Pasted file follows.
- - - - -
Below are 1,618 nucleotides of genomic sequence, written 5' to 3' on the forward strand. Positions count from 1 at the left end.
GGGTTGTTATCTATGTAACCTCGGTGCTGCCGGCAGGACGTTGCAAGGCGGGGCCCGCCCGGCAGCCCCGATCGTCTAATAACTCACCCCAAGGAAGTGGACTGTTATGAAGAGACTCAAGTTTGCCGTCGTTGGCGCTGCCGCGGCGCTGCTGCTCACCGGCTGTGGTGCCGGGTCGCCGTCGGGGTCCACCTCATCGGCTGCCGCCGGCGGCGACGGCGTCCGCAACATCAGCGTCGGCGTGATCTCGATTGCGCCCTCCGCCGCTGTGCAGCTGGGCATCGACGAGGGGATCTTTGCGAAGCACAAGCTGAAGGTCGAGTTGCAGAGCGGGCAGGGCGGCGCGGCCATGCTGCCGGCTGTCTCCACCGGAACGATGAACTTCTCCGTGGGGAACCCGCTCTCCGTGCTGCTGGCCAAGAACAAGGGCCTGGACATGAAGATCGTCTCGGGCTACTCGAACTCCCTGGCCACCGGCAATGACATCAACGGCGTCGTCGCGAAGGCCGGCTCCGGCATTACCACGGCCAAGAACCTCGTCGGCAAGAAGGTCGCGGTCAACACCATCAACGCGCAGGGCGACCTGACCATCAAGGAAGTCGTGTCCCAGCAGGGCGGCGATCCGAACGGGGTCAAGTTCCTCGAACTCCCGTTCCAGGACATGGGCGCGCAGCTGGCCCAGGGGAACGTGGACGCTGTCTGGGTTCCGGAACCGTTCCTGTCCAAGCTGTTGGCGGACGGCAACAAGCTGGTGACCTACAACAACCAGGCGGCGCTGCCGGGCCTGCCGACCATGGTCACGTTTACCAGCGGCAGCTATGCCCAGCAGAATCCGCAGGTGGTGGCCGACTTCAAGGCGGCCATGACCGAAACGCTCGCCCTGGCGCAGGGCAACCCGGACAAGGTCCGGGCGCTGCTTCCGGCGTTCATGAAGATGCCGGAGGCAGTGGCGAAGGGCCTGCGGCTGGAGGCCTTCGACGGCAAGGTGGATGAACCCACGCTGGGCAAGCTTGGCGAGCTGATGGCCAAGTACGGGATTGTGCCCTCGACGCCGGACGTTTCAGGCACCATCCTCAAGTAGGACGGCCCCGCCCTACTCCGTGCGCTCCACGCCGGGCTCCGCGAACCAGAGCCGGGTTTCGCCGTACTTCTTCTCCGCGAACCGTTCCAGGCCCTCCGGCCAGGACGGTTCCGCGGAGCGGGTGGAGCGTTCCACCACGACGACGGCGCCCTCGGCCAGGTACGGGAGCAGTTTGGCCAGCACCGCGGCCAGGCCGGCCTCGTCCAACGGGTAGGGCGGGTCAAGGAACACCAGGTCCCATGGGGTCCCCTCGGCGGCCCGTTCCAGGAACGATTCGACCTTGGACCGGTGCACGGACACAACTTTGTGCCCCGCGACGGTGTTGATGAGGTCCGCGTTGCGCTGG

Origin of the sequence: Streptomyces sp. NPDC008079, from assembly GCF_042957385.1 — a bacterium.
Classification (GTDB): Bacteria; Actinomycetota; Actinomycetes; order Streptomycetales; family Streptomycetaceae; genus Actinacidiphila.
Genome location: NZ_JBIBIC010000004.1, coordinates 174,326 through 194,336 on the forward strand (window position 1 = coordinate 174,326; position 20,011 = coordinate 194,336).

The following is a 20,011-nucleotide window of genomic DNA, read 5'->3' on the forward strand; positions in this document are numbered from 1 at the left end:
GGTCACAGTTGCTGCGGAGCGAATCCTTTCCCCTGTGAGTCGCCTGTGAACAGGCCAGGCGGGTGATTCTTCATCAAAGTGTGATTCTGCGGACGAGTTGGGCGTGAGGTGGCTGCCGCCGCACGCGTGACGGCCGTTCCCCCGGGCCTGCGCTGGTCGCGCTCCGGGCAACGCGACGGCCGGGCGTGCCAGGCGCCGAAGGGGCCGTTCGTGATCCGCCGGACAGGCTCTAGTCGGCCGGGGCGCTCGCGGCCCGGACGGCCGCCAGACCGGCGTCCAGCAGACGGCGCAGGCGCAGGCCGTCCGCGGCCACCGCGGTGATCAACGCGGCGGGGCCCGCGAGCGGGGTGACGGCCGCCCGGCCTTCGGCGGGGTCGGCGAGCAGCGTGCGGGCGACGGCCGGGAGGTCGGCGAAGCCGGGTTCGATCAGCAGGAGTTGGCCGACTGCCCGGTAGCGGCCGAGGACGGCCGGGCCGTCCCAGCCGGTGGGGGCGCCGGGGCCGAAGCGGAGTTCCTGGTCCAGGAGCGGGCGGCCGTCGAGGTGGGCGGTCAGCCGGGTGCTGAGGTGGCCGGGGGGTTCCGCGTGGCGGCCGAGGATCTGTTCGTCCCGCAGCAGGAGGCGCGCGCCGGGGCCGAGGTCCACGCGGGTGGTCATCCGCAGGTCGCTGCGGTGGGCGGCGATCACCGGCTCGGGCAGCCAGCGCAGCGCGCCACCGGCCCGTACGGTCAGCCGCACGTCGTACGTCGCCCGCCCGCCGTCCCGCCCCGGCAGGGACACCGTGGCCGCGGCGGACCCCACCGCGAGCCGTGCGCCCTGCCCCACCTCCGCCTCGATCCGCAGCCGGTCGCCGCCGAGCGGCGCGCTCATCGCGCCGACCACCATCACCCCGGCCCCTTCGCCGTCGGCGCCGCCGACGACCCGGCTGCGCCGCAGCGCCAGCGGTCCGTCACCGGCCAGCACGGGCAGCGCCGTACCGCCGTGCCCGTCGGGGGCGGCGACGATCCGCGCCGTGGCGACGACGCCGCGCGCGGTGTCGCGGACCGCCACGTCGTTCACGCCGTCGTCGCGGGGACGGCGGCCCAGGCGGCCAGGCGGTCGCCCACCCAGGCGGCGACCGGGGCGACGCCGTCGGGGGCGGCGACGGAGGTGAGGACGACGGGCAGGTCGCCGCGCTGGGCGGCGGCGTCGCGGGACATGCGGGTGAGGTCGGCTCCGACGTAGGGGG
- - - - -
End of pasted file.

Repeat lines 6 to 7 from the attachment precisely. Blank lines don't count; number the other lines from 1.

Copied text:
The following is a 20,011-nucleotide window of genomic DNA, read 5'->3' on the forward strand; positions in this document are numbered from 1 at the left end:
GGTCACAGTTGCTGCGGAGCGAATCCTTTCCCCTGTGAGTCGCCTGTGAACAGGCCAGGCGGGTGATTCTTCATCAAAGTGTGATTCTGCGGACGAGTTGGGCGTGAGGTGGCTGCCGCCGCACGCGTGACGGCCGTTCCCCCGGGCCTGCGCTGGTCGCGCTCCGGGCAACGCGACGGCCGGGCGTGCCAGGCGCCGAAGGGGCCGTTCGTGATCCGCCGGACAGGCTCTAGTCGGCCGGGGCGCTCGCGGCCCGGACGGCCGCCAGACCGGCGTCCAGCAGACGGCGCAGGCGCAGGCCGTCCGCGGCCACCGCGGTGATCAACGCGGCGGGGCCCGCGAGCGGGGTGACGGCCGCCCGGCCTTCGGCGGGGTCGGCGAGCAGCGTGCGGGCGACGGCCGGGAGGTCGGCGAAGCCGGGTTCGATCAGCAGGAGTTGGCCGACTGCCCGGTAGCGGCCGAGGACGGCCGGGCCGTCCCAGCCGGTGGGGGCGCCGGGGCCGAAGCGGAGTTCCTGGTCCAGGAGCGGGCGGCCGTCGAGGTGGGCGGTCAGCCGGGTGCTGAGGTGGCCGGGGGGTTCCGCGTGGCGGCCGAGGATCTGTTCGTCCCGCAGCAGGAGGCGCGCGCCGGGGCCGAGGTCCACGCGGGTGGTCATCCGCAGGTCGCTGCGGTGGGCGGCGATCACCGGCTCGGGCAGCCAGCGCAGCGCGCCACCGGCCCGTACGGTCAGCCGCACGTCGTACGTCGCCCGCCCGCCGTCCCGCCCCGGCAGGGACACCGTGGCCGCGGCGGACCCCACCGCGAGCCGTGCGCCCTGCCCCACCTCCGCCTCGATCCGCAGCCGGTCGCCGCCGAGCGGCGCGCTCATCGCGCCGACCACCATCACCCCGGCCCCTTCGCCGTCGGCGCCGCCGACGACCCGGCTGCGCCGCAGCGCCAGCGGTCCGTCACCGGCCAGCACGGGCAGCGCCGTACCGCCGTGCCCGTCGGGGGCGGCGACGATCCGCGCCGTGGCGACGACGCCGCGCGCGGTGTCGCGGACCGCCACGTCGTTCACGCCGTCGTCGCGGGGACGGCGGCCCAGGCGGCCAGGCGGTCGCCCACCCAGGCGGCGACCGGGGCGACGCCGTCGGGGGCGGCGACGGAGGTGAGGACGACGGGCAGGTCGCCGCGCTGGGCGGCGGCGTCGCGGGACATGCGGGTGAGGTCGGCTCCGACGTAGGGGG